Tens of thousands of protesters - in 32 different countries - will demonstrate tomorrow in a Day for Darfur, in protest at the continuing violence in the west of Sudan, where at least 200,000 have been killed and two million people made homeless.

In London there will be three protests. Outside the Sudanese embassy survivors of the Nazi, Rwandan and Bosnian genocides will assemble. Later they will open an exhibition on the Darfur crisis at the Old Vic Theatre.

Outside Downing Street Muslim imams will join Jewish and Christian leaders, including Cardinal Cormac Murphy-O'Connor, in a multi-faith service.

In the US the former Secretary of State, Madeleine Albright, will address a large rally in Central Park, New York. Romeo Dallaire, who commanded the impotent UN peacekeeping forces during the massacres in Rwanda, will speak in Toronto. The Nobel Peace Prize winner Archbishop Desmond Tutu will also take part.

The protest is over the refusal of the Sudanese government to allow a 20,000-strong United Nations peacekeeping force into Darfur to protect the civilian population as a war escalates between the Sudanese army - with its ruthless Janjaweed militia - and various rebel groups. Campaigners fear that Sudan will use the new offensive to impose a brutal and definitive solution.

Tomorrow has been chosen because it is the first anniversary of a revision of international law by world leaders at the United Nations which insisted that the need to protect people from atrocities must override the notion of national sovereignty.

Under the Responsibility To Protect (RTP), the UN agreed that states would share "responsibility to take collective action in a timely and decisive manner" to prevent grave atrocities like genocide, ethnic cleansing, war crimes and crimes against humanity "when the government of the people concerned is unwilling or unable to do so".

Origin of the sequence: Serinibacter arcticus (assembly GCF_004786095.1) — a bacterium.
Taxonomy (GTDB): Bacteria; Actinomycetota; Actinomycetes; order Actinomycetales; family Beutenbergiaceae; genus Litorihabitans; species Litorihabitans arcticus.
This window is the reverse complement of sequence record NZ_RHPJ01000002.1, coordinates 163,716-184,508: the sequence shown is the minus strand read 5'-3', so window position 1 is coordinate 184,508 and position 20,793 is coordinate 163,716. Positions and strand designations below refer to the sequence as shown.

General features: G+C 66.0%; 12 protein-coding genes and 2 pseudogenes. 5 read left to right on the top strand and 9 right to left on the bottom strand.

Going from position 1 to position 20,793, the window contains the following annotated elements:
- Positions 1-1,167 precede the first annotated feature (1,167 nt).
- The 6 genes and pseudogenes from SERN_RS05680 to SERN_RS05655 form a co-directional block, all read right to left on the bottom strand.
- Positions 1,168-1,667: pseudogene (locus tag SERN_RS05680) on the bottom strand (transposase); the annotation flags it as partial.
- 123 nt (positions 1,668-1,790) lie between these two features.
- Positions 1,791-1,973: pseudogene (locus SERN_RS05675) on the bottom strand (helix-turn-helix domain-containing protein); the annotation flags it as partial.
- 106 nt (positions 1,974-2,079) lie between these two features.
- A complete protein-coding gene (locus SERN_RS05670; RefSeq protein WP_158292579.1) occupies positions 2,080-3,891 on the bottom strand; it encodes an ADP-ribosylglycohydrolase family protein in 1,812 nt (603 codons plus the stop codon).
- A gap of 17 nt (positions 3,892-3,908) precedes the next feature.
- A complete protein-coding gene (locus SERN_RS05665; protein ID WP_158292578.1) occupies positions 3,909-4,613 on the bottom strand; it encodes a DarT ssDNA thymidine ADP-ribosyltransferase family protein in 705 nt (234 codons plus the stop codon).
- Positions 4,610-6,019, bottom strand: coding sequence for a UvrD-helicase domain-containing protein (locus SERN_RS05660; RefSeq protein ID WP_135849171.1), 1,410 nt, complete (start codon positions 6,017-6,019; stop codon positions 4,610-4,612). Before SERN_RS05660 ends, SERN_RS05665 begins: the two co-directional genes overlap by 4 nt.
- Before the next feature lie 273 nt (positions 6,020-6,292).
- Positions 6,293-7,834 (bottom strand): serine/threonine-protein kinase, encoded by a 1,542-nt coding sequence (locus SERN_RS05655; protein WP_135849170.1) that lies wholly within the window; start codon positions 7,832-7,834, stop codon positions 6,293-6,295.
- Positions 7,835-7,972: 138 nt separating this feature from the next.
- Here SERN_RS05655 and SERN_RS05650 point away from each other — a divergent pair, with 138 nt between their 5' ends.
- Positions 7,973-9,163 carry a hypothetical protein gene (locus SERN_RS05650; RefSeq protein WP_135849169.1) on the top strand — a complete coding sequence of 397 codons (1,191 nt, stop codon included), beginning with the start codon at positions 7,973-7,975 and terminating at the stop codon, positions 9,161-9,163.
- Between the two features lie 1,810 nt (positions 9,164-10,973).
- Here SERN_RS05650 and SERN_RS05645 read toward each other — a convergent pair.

Darfur is the first real test of whether the international community will act by that promise.

For information see:

'Never again'. But do they mean it?


I was 13 years old when German troops came to my village of Felsogod in Hungary and took my father. I never saw him again. Then they came for me and my family and sent us to Auschwitz. My mother was gassed to death as soon as we arrived. I survived Auschwitz, slave labour, selection at the hands of Doctor Josef Mengele and a death march to Belsen before I was 15. I can still see the mountains of corpses at Auschwitz. After the Holocaust, the world said "never again". Today they are still saying it, but when genocides like Darfur go on unchecked, I'm beginning to wonder if they mean it.


When the genocide began, I was 14 years old and it was hard to make sense of it.

For three months, I was on the run, hiding in sugar cane fields and the houses of the dead. I narrowly avoided being raped and murdered but a million of my people, including my family and friends, were massacred in the space of a hundred days while the world looked on.

I have rebuilt my life and have a baby girl now. For her sake, and the sake of millions of others all over the world, I have to speak out about what is going on today in Darfur.


Life in the Serb concentration camps was horrific. I witnessed atrocities daily. You live day-to-day, keeping your head down in case you catch a guard's eye; seeing men called out who never return; hearing their tortured screams. Despite the lessons of the failures in Rwanda and the Balkans hundreds of thousands of Muslims have been killed in Darfur and no one cares enough to stop it. Western governments dithered over Bosnia. This time, despite the fact that it's Muslims being killed, it is Arab governments whose silence is allowing the conflict to continue unabated.